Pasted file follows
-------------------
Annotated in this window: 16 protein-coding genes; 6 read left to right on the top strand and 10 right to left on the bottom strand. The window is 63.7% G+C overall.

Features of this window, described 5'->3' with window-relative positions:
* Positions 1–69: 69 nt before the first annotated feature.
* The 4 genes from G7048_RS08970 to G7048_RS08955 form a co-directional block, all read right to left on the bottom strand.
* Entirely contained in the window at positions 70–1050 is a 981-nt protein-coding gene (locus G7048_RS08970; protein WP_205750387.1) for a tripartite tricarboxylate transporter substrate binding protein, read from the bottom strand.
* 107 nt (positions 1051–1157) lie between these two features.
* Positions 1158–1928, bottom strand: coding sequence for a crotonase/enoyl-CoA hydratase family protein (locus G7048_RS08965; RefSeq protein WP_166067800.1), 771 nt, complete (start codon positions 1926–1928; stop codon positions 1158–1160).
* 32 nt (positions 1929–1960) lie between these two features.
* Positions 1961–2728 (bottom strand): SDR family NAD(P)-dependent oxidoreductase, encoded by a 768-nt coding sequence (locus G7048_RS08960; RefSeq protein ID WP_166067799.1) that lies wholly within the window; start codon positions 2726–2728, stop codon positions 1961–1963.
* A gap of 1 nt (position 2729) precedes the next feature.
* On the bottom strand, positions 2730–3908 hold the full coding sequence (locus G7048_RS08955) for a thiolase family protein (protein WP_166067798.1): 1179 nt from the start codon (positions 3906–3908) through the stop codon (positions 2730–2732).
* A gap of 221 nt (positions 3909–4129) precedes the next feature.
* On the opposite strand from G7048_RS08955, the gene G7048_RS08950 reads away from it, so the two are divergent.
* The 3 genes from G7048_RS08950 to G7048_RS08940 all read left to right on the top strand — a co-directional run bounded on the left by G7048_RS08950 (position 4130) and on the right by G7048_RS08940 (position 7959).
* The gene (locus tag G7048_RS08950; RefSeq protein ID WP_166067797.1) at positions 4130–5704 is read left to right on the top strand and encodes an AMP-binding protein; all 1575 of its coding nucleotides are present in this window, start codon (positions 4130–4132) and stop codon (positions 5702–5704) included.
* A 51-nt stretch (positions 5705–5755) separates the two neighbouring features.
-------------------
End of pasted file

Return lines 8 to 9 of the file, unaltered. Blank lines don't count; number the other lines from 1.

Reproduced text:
* 32 nt (positions 1929–1960) lie between these two features.
* Positions 1961–2728 (bottom strand): SDR family NAD(P)-dependent oxidoreductase, encoded by a 768-nt coding sequence (locus G7048_RS08960; RefSeq protein ID WP_166067799.1) that lies wholly within the window; start codon positions 2726–2728, stop codon positions 1961–1963.